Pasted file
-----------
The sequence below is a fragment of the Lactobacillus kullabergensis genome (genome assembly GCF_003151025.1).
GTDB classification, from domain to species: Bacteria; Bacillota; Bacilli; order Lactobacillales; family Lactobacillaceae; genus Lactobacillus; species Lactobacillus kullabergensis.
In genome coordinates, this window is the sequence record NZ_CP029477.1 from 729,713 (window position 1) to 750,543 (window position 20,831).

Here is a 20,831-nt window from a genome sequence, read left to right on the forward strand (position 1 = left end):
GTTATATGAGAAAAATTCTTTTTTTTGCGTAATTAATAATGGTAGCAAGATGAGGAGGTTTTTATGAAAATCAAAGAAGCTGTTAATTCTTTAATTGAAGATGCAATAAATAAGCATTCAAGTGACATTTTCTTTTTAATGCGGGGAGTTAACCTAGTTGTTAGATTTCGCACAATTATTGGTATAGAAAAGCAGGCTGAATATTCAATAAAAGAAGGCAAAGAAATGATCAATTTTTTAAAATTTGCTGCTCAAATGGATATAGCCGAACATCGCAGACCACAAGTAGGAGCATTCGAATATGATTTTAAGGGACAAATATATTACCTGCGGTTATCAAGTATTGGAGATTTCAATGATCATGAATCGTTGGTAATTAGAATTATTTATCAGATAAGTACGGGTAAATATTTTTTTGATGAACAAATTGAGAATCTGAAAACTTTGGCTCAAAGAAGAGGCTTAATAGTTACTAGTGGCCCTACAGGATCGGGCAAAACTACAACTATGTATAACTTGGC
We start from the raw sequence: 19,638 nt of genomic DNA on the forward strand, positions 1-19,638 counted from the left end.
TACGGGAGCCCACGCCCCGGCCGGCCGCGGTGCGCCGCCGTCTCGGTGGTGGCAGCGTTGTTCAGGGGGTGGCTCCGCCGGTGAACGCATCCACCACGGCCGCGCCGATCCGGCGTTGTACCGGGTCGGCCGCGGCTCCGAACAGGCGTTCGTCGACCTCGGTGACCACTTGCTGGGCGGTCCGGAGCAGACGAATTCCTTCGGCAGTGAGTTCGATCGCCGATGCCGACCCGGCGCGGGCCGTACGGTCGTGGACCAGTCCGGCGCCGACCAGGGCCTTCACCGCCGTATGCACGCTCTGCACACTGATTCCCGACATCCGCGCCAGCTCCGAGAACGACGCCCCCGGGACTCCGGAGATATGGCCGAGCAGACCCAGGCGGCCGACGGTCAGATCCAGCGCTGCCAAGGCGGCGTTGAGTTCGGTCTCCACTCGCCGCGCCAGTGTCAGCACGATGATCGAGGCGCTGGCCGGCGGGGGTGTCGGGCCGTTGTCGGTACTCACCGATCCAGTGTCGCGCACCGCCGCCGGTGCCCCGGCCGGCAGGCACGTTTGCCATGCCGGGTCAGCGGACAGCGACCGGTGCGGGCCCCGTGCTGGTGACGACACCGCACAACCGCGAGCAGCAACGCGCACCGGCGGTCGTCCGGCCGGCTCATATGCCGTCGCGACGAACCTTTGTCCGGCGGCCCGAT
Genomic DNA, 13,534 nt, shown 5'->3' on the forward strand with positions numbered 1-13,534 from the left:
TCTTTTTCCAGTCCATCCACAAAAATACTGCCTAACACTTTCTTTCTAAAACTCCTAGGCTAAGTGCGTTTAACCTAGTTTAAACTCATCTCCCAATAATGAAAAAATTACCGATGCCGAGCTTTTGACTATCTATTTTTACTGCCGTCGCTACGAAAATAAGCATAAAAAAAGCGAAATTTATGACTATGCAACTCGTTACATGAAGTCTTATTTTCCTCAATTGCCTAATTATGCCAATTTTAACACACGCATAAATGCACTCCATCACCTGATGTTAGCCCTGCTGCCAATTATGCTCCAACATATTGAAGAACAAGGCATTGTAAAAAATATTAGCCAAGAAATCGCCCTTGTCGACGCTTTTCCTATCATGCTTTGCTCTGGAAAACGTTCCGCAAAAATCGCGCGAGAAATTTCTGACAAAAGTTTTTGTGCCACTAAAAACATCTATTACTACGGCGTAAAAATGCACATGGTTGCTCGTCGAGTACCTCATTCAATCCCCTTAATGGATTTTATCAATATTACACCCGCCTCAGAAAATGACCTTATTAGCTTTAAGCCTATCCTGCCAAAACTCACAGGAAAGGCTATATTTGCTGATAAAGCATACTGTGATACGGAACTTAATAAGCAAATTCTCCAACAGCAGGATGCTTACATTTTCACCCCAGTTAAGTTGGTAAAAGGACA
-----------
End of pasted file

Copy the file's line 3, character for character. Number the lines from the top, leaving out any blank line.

In genome coordinates, this window is the sequence record NZ_CP029477.1 from 729,713 (window position 1) to 750,543 (window position 20,831).